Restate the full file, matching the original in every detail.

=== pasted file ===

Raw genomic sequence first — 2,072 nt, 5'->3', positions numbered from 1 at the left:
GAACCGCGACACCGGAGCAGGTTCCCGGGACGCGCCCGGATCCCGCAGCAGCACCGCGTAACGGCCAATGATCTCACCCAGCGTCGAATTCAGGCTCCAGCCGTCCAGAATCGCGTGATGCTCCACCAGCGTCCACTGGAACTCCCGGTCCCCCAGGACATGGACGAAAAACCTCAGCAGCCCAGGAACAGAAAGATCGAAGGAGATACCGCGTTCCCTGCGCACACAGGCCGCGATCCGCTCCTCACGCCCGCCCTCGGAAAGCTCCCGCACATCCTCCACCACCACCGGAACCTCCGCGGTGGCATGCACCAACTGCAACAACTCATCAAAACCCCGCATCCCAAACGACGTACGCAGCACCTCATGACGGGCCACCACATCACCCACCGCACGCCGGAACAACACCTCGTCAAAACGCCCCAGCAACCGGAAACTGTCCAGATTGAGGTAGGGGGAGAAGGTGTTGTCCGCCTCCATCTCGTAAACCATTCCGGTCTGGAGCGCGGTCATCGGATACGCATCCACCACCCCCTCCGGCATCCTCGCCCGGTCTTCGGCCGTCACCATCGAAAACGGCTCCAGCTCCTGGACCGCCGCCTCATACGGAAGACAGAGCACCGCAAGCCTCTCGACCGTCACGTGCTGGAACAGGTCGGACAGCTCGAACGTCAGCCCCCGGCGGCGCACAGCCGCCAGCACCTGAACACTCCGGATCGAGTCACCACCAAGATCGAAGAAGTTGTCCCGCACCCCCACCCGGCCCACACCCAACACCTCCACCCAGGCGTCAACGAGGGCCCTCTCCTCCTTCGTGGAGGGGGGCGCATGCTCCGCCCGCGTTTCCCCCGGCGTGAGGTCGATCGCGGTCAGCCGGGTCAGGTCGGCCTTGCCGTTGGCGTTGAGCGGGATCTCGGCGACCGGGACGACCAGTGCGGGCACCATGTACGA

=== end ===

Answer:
Raw genomic sequence first — 2,072 nt, 5'->3', positions numbered from 1 at the left:
GAACCGCGACACCGGAGCAGGTTCCCGGGACGCGCCCGGATCCCGCAGCAGCACCGCGTAACGGCCAATGATCTCACCCAGCGTCGAATTCAGGCTCCAGCCGTCCAGAATCGCGTGATGCTCCACCAGCGTCCACTGGAACTCCCGGTCCCCCAGGACATGGACGAAAAACCTCAGCAGCCCAGGAACAGAAAGATCGAAGGAGATACCGCGTTCCCTGCGCACACAGGCCGCGATCCGCTCCTCACGCCCGCCCTCGGAAAGCTCCCGCACATCCTCCACCACCACCGGAACCTCCGCGGTGGCATGCACCAACTGCAACAACTCATCAAAACCCCGCATCCCAAACGACGTACGCAGCACCTCATGACGGGCCACCACATCACCCACCGCACGCCGGAACAACACCTCGTCAAAACGCCCCAGCAACCGGAAACTGTCCAGATTGAGGTAGGGGGAGAAGGTGTTGTCCGCCTCCATCTCGTAAACCATTCCGGTCTGGAGCGCGGTCATCGGATACGCATCCACCACCCCCTCCGGCATCCTCGCCCGGTCTTCGGCCGTCACCATCGAAAACGGCTCCAGCTCCTGGACCGCCGCCTCATACGGAAGACAGAGCACCGCAAGCCTCTCGACCGTCACGTGCTGGAACAGGTCGGACAGCTCGAACGTCAGCCCCCGGCGGCGCACAGCCGCCAGCACCTGAACACTCCGGATCGAGTCACCACCAAGATCGAAGAAGTTGTCCCGCACCCCCACCCGGCCCACACCCAACACCTCCACCCAGGCGTCAACGAGGGCCCTCTCCTCCTTCGTGGAGGGGGGCGCATGCTCCGCCCGCGTTTCCCCCGGCGTGAGGTCGATCGCGGTCAGCCGGGTCAGGTCGGCCTTGCCGTTGGCGTTGAGCGGGATCTCGGCGACCGGGACGACCAGTGCGGGCACCATGTACGA